Orkney Nynorn and more obscure versions, like Caithness Nynorn
Tue Mar 06, 2012 5:52 pm
I was thinking that I should make a greater contribution to this project. I know Hrafn is working on Orkney Norn, I too am keen on working on this in some mannar, though my favourite form of the language is the Foula dialect. The project seems to be spreadingto the hands of more people now, which I'm vrty appreciative of, so it's about time I made some greater contribution though I'm truthfully not sure where to start. I thought about some form of Swadesh list showing variation in, for example: attested form - standard nynorn - foula nynorn etc.
My other idea was to try and create a course in Orkney Norn, I'm now very familiar with the grammar, but I think I remember someone else saying they were doing one.
Anyway, this can be a place to discuss ideas.
Sun Mar 11, 2012 12:18 am
Hi Linden, nice to see you back!
Any input on Orkney Nynorn from you will be much welcome!
I don't think Swadesh list is worth wasting your time upon, but if you do a draft of the grammar, that would be interesting to look at.
Fri Mar 16, 2012 11:49 am
Thu Apr 19, 2012 12:52 pm
I think translating the bible is a bad idea.
1. it is boring, unless you are really christian
2. religious text are very hard to read in a language you are about to learn, and often enquire you know the text in your mother tounge first.
3. Short, easy funny text are better and more interesting, and a better investment since we don't make allot of text anyhow.
4. We want to remind people from Orkney about their norse heritage? what is especially norse about the bible? and how does it differ culturally from the dominant english culture.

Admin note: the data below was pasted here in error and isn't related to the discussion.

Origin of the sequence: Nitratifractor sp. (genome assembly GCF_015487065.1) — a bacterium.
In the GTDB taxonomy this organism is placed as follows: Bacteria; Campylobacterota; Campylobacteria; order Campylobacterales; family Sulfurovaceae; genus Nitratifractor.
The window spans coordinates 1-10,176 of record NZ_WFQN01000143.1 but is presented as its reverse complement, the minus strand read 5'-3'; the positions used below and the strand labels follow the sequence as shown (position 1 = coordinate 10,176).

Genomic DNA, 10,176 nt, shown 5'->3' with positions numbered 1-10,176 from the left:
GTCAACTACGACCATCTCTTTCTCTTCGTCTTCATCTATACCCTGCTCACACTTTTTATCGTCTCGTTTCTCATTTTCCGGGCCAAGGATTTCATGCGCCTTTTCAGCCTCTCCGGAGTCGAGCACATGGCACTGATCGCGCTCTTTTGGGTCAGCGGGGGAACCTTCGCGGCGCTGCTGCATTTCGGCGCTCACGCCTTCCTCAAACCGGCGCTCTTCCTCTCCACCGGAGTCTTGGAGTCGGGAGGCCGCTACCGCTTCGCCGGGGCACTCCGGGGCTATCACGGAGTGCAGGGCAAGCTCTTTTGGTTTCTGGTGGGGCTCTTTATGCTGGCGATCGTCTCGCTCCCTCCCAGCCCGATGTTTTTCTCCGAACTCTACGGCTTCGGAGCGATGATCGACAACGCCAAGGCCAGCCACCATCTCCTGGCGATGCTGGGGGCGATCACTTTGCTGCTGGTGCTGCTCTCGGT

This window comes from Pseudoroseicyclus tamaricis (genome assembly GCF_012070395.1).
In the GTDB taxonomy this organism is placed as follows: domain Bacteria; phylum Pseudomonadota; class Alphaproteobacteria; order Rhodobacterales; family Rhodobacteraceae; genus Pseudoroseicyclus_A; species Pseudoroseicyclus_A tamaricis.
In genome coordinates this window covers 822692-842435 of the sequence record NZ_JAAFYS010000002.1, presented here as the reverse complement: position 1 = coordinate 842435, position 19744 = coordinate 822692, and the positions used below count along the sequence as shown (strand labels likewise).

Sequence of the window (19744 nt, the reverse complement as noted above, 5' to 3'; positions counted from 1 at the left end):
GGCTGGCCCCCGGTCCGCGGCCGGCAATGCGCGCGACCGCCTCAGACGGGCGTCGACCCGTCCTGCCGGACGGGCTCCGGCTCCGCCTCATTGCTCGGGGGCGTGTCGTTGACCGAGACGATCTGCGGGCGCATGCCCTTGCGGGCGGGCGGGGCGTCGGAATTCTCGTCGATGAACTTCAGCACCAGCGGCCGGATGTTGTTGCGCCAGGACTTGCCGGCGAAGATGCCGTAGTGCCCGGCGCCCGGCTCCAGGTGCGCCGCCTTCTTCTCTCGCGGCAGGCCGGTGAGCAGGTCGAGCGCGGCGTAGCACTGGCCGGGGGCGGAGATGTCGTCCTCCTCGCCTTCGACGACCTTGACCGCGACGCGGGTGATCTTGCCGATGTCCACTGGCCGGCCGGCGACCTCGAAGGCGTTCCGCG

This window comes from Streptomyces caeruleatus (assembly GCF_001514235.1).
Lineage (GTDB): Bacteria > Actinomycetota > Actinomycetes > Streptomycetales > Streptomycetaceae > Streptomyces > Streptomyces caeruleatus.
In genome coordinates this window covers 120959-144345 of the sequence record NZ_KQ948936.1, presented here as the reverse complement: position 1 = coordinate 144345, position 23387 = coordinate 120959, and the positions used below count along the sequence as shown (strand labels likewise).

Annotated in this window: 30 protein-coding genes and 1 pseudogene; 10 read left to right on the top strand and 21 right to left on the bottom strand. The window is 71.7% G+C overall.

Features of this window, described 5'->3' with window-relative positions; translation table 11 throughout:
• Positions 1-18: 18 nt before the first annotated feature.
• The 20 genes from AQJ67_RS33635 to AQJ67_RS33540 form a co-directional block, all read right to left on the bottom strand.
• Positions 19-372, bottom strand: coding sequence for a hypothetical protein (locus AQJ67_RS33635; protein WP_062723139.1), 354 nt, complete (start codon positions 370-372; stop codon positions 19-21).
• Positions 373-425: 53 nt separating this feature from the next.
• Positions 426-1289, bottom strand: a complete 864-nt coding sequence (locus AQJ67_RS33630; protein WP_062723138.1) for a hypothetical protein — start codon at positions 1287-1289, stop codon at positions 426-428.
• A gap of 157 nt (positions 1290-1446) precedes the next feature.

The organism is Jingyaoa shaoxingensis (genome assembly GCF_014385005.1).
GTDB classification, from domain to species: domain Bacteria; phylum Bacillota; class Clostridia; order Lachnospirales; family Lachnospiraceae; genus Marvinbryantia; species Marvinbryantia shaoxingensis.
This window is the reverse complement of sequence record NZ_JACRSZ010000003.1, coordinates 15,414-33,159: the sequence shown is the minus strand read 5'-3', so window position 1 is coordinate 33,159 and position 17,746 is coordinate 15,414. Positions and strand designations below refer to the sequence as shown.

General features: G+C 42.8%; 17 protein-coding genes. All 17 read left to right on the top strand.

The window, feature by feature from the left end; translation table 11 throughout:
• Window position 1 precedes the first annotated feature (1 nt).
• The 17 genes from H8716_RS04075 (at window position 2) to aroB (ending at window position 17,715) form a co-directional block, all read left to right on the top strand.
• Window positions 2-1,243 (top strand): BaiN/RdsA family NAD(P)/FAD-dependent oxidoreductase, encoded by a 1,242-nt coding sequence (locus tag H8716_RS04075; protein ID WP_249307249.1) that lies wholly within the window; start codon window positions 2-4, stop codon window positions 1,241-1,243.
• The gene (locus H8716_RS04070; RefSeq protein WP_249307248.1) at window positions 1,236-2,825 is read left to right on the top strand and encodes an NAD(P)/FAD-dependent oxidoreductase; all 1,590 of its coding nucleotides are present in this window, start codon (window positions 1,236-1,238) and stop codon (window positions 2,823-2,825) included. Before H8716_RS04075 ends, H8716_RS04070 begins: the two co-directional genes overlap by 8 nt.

About working on Orkney norn, I have an idea:
For example, that á usually results in å, but we have a case where it results in aw, and another case with /a/. It would not be wierd if that just difference dialects. In northern Norway that is actually the case, some get /aw/ like icelandic, but most others get /å/. And in the faroese isles, some dialects have åa, while others just keep the long old norse /á/.
Thus i would like to choose á > å and generalize it. Because that is the sound development we generalized in shetland nynorn.
This would be mine approach to converting old norse into Orkney Nynorn. I can easly make a simple set of rules to follow and post them so everybody can do it. However, I want to know what you and Hnolt thinks about it before i start anything you maybe dont like.
Sun Apr 29, 2012 2:24 pm
I don't remember cases where ON 'á' would change to [aw] in Orcadian. I presume you might have confused it with the orthographical 'aw' which is spelled [ɔ:].
As for á > å I agree that we should generalize this rule where new words are concerned. If we use Norn words recorded by Marwick it would be better to keep their pronunciation unless there's influences from Scots we consider superfluous.
Sun Apr 29, 2012 6:27 pm
According to Marwick á > o: is the common development, while á > ɔu is rare.
But anyway, I will talk with Linden about Orkney norn ^^ he is really fashinated by it too
I do not have so much time on my hand, the exams are soon upon me again!
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